The ultimate guide to eating nuts on keto: ✅ Which nuts are allowed, ✅ best keto nuts to eat, ✅ how many nuts are too many.
Even though I’m not a big fan of snacks (but of intermittent fasting), nuts are a natural and convenient option for in-between times.
Since most nuts contain far more healthy fats than carbohydrates, they also fit perfectly into a keto diet meal plan.
However, you can’t have all nuts on keto.
While macadamia nuts, for example, use monounsaturated fatty acids to help you stay in ketosis, others hide a variety of carbohydrates.
Hence, it’s not always easy to find out which nuts are suitable for a low-carb, high-fat ketogenic diet.
Therefore, I’m going to determine the best keto nuts below, which in addition to fat, also bring vitamins, electrolytes, proteins, fiber, and antioxidants into your diet.
Can You Eat Nuts on Keto?
Usually, nuts are an ideal keto snack. They are sugar-free, have few carbohydrates, are vegan, paleo- and keto-friendly.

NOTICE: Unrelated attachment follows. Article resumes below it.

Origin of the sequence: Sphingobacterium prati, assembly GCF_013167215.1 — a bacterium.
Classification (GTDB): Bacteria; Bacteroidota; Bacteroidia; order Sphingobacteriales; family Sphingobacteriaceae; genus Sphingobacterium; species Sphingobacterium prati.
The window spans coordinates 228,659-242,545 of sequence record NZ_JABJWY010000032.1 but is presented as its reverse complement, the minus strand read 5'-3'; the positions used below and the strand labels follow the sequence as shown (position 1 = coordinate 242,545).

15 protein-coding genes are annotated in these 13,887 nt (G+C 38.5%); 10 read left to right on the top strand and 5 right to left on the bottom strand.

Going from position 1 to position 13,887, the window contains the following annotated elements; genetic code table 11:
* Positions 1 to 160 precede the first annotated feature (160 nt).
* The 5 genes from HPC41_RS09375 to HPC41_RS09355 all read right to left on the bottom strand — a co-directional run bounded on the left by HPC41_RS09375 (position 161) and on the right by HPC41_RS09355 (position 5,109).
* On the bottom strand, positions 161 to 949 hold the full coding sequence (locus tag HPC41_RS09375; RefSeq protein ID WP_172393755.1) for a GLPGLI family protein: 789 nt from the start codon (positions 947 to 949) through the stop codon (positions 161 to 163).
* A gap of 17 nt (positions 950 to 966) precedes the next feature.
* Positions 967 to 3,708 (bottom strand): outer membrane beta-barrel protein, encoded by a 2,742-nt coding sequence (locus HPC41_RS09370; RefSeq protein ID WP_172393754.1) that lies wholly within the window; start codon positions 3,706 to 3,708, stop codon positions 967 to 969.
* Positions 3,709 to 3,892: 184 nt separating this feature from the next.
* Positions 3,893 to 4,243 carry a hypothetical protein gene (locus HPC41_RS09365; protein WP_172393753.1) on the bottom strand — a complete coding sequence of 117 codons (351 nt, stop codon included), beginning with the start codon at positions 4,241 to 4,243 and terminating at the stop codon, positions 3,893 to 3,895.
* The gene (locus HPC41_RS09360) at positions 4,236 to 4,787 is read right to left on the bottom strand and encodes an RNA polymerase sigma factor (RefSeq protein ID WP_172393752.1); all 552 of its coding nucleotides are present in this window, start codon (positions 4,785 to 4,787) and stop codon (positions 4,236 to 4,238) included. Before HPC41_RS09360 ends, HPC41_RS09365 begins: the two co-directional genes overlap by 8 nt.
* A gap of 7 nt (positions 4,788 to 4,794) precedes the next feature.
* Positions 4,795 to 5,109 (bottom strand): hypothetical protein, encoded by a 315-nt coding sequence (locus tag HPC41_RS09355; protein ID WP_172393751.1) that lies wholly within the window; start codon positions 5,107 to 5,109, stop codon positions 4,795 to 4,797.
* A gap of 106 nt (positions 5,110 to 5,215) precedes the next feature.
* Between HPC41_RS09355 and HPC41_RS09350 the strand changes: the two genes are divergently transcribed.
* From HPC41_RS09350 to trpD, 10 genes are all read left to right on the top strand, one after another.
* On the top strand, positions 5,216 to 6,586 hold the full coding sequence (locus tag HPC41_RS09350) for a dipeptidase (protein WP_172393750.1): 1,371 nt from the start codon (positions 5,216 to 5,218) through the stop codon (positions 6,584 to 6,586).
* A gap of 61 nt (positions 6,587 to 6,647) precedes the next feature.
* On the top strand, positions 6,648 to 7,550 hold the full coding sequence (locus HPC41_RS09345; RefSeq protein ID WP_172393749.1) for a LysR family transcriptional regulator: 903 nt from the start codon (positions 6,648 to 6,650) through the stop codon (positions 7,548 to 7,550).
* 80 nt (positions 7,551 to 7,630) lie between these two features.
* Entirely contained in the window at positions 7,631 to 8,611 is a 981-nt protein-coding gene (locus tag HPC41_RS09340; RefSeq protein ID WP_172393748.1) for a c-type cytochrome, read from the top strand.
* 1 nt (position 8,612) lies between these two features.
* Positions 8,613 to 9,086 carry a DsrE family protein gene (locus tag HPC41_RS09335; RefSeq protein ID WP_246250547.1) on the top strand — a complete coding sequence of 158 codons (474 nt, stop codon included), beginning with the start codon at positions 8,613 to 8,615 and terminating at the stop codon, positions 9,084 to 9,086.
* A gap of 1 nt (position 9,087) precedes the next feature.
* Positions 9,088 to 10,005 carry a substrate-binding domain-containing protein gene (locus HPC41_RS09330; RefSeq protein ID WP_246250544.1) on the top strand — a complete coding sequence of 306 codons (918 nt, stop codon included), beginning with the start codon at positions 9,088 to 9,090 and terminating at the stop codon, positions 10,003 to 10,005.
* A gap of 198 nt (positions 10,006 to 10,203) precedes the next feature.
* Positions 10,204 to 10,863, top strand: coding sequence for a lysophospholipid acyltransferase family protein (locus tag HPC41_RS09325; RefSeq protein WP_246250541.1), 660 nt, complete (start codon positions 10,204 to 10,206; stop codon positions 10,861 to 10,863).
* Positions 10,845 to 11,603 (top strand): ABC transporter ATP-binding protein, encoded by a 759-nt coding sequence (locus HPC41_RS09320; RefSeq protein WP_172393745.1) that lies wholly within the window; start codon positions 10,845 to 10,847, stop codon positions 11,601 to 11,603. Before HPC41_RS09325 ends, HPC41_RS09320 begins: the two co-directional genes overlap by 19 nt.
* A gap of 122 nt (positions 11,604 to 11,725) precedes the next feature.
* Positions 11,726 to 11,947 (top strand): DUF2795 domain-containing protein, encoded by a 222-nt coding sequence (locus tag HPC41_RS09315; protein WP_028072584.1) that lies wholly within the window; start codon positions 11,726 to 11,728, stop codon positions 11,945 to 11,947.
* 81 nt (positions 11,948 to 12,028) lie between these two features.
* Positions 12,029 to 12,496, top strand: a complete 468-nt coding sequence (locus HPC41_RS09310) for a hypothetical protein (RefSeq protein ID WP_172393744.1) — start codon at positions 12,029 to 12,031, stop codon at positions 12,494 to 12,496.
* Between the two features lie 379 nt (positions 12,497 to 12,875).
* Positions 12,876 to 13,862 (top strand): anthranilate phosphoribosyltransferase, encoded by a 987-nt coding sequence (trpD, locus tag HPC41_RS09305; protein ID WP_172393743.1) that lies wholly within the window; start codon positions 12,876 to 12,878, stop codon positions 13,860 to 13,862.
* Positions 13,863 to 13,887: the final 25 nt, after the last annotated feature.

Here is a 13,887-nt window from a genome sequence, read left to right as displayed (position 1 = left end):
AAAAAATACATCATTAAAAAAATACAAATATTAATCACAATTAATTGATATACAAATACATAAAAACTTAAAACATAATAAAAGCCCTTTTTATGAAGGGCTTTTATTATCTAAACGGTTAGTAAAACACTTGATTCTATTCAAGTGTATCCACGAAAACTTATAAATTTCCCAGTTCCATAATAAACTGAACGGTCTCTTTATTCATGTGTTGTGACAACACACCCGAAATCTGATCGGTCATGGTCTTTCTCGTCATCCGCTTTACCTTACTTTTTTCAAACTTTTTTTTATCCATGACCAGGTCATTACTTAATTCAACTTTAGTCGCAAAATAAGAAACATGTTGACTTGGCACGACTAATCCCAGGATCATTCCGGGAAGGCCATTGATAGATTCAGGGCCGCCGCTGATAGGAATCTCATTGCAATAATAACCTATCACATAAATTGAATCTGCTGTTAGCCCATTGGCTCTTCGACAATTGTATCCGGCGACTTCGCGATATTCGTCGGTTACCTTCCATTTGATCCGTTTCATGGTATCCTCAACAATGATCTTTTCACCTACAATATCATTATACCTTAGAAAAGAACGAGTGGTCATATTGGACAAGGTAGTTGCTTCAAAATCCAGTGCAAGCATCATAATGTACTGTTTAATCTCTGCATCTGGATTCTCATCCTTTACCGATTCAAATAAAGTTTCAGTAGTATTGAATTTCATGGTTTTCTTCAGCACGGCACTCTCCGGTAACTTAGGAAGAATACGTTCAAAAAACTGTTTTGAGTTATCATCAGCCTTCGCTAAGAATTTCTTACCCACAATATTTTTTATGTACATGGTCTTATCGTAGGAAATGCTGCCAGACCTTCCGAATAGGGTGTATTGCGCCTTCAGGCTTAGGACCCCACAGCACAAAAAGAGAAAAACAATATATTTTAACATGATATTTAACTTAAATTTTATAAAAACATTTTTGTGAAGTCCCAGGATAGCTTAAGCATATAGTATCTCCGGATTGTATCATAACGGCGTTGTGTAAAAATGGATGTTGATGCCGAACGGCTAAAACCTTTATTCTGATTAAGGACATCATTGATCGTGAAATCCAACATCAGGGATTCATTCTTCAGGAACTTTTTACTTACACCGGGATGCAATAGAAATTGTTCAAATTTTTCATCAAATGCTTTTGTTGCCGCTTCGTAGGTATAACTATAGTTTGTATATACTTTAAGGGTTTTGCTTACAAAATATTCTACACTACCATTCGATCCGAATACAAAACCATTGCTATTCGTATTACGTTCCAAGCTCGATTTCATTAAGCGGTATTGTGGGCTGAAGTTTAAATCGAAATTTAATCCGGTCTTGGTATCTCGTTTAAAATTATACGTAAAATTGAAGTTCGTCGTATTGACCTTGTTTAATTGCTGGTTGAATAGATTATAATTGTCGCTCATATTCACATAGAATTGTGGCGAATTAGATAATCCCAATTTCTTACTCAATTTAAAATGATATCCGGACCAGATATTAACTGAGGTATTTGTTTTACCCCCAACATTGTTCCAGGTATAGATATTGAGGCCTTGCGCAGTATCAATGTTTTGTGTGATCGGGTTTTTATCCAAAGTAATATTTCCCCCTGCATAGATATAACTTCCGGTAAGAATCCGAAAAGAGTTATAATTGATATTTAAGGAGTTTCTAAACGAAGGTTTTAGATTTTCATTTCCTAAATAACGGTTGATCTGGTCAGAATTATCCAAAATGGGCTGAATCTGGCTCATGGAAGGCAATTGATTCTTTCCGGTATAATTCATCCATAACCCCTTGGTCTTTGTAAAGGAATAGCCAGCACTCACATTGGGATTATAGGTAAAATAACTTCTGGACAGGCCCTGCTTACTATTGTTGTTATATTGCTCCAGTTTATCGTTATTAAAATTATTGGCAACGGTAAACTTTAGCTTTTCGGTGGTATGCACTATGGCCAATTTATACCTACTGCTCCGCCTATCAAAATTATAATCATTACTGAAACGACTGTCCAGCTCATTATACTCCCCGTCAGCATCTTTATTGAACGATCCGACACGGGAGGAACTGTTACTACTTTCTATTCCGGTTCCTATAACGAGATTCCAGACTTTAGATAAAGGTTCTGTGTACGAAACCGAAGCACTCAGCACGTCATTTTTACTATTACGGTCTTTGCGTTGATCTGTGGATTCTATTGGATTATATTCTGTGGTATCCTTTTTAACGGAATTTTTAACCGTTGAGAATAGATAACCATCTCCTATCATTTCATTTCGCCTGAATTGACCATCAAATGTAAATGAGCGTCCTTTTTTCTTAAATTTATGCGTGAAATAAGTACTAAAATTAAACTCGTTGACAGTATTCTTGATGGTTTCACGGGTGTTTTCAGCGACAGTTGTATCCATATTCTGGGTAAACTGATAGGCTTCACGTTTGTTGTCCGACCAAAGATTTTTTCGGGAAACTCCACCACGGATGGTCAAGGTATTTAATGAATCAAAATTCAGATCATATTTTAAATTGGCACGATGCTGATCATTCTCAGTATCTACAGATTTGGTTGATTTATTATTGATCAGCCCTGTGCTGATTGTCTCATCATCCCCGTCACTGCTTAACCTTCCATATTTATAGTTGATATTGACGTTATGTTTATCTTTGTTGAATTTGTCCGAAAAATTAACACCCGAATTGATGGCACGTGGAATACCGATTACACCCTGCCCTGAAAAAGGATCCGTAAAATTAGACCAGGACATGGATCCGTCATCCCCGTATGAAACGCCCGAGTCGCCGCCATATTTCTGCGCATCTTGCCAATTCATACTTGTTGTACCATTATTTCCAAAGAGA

So there are a few good reasons why nuts fit into your low-carb diet plan:
Nuts Are Rich in Healthy Fats
Since nuts are high-fat, low-carb foods, they perfectly suit the keto diet.
In moderation, they help you keep your blood sugar level stable, burn body fat, and lose weight.
For example, a handful of macadamia nuts provides around 21.5g of fat with only 1.5g of net carbs (= carbohydrates – dietary fiber).
Since most of the fat is oleic acid, as in olive oil, macadamia nuts also provide similar health and weight loss benefits.
However, raw macadamia nuts have the advantage over olive oil that the fatty acids are more resistant to damage.
Nuts Are a Natural Keto Snack
Since nuts are not only low-carb but also robust and, therefore, perfect for travel, they are the ideal whole food keto snack.